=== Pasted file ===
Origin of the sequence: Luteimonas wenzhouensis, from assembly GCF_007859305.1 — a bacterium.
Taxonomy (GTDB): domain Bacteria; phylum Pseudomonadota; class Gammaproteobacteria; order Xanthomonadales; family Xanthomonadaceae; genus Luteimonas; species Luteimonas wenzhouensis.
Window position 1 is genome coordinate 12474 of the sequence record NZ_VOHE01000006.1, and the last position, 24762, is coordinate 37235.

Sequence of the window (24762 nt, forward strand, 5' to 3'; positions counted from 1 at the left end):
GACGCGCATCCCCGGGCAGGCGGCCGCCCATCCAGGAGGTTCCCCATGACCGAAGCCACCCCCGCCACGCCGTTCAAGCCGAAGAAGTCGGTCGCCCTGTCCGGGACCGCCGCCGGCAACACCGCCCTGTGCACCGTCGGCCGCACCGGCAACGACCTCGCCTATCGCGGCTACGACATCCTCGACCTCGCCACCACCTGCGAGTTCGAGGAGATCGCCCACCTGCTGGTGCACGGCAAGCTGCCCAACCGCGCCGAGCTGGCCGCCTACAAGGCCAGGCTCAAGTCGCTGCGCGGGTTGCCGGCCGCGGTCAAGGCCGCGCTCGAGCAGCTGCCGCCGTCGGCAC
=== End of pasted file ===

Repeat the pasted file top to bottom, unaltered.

Origin of the sequence: Luteimonas wenzhouensis, from assembly GCF_007859305.1 — a bacterium.
Taxonomy (GTDB): domain Bacteria; phylum Pseudomonadota; class Gammaproteobacteria; order Xanthomonadales; family Xanthomonadaceae; genus Luteimonas; species Luteimonas wenzhouensis.
Window position 1 is genome coordinate 12474 of the sequence record NZ_VOHE01000006.1, and the last position, 24762, is coordinate 37235.

Sequence of the window (24762 nt, forward strand, 5' to 3'; positions counted from 1 at the left end):
GACGCGCATCCCCGGGCAGGCGGCCGCCCATCCAGGAGGTTCCCCATGACCGAAGCCACCCCCGCCACGCCGTTCAAGCCGAAGAAGTCGGTCGCCCTGTCCGGGACCGCCGCCGGCAACACCGCCCTGTGCACCGTCGGCCGCACCGGCAACGACCTCGCCTATCGCGGCTACGACATCCTCGACCTCGCCACCACCTGCGAGTTCGAGGAGATCGCCCACCTGCTGGTGCACGGCAAGCTGCCCAACCGCGCCGAGCTGGCCGCCTACAAGGCCAGGCTCAAGTCGCTGCGCGGGTTGCCGGCCGCGGTCAAGGCCGCGCTCGAGCAGCTGCCGCCGTCGGCAC